May 15, 2020 / 7:12 PM / 20 days ago

Namibian president cuts ministers' perks in coronavirus fight

WINDHOEK (Reuters) - Namibian president Hage Geingob announced cost-cutting measures on Friday to save up to 200 million Namibian dollars ($10.80 million) as the country battles with the impact of the novel coronavirus.

FILE PHOTO: Namibia's President Hage Geingob addresses the 74th session of the United Nations General Assembly at U.N. headquarters in New York City, New York, U.S., September 25, 2019. REUTERS/Eduardo Munoz

So far, the virus has infected 16 people with 14 recoveries and zero deaths. It has also hit the Namibian economy hard after a five-week lockdown paralysed the country’s productive sectors.

The president’s measures include halting the purchase of all new vehicles for ministers until 2025, scrapping the posts of special advisors to the country’s 14 regional governors and trimming the size of the cabinet to 19 from 26, Presidential spokesperson Alfredo Hengari said on Friday.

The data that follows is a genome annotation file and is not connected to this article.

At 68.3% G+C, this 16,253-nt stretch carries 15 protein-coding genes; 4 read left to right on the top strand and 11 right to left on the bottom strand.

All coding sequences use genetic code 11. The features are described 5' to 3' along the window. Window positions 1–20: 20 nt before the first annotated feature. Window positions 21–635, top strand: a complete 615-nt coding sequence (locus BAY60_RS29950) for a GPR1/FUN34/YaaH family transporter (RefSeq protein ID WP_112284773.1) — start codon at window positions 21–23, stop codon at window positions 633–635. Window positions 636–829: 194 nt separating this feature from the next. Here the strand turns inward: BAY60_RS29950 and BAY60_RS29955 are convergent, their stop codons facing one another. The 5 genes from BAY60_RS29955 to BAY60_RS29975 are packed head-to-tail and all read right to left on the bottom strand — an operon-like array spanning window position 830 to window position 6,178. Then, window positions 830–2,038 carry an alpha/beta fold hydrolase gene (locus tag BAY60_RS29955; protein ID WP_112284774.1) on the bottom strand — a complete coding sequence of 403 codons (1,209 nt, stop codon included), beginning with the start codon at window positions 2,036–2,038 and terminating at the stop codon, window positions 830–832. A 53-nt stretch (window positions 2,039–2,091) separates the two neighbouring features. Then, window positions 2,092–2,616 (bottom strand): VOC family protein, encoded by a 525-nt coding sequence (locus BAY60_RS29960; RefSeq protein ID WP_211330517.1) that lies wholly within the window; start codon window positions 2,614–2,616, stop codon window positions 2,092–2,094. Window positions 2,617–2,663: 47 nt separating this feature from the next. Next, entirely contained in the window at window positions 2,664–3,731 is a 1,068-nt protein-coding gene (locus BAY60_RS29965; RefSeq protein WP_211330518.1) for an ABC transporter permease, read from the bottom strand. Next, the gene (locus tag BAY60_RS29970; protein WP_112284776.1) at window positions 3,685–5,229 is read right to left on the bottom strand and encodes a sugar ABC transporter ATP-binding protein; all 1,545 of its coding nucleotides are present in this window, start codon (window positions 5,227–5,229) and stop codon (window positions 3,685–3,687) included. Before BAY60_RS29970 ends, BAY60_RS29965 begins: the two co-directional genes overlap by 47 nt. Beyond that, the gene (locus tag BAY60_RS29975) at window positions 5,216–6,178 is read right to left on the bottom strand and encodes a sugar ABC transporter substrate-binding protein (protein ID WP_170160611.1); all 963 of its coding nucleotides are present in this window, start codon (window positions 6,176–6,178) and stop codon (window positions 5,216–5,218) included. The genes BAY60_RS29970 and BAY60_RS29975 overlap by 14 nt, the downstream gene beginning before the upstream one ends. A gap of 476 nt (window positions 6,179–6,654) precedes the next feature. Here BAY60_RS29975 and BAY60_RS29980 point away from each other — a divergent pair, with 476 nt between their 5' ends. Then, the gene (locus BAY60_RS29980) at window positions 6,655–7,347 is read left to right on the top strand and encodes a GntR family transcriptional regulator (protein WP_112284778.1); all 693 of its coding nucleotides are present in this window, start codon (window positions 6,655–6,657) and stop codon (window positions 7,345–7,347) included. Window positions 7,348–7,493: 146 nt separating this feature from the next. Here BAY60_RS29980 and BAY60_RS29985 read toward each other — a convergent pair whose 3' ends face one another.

The president also put a cap on monthly fuel consumption for top politicians, Hengari said.

Namibian ministers and their deputies each qualify for a top of the range luxury car, such as Mercedes-Benz or BMW, and an off-road vehicle.

The measures are meant to help save 200 million Namibian dollars over the next five years.

Geingob has been on a charm offensive since the beginning of his second term of office on March 21 after a poor showing during the country’s highly-contested November 2019 presidential and parliamentary elections.

He has taken measures that are radical compared with his actions during his previous four-year tenure and he has sought to retain support during the coronavirus outbreak.

He appointed one of Africa’s youngest cabinet members yet, Emma Theofelus, 23, as Namibia’s information, communication and technology deputy minister, a week after the coronavirus hit the country.

The president also broke ranks with party tradition and appointed the leader of an opposition party as the new deputy minister of health.

($1 = 18.5120 Namibian dollars)

Reporting by Nyasha Nyaungwa; editing by Barbara Lewis

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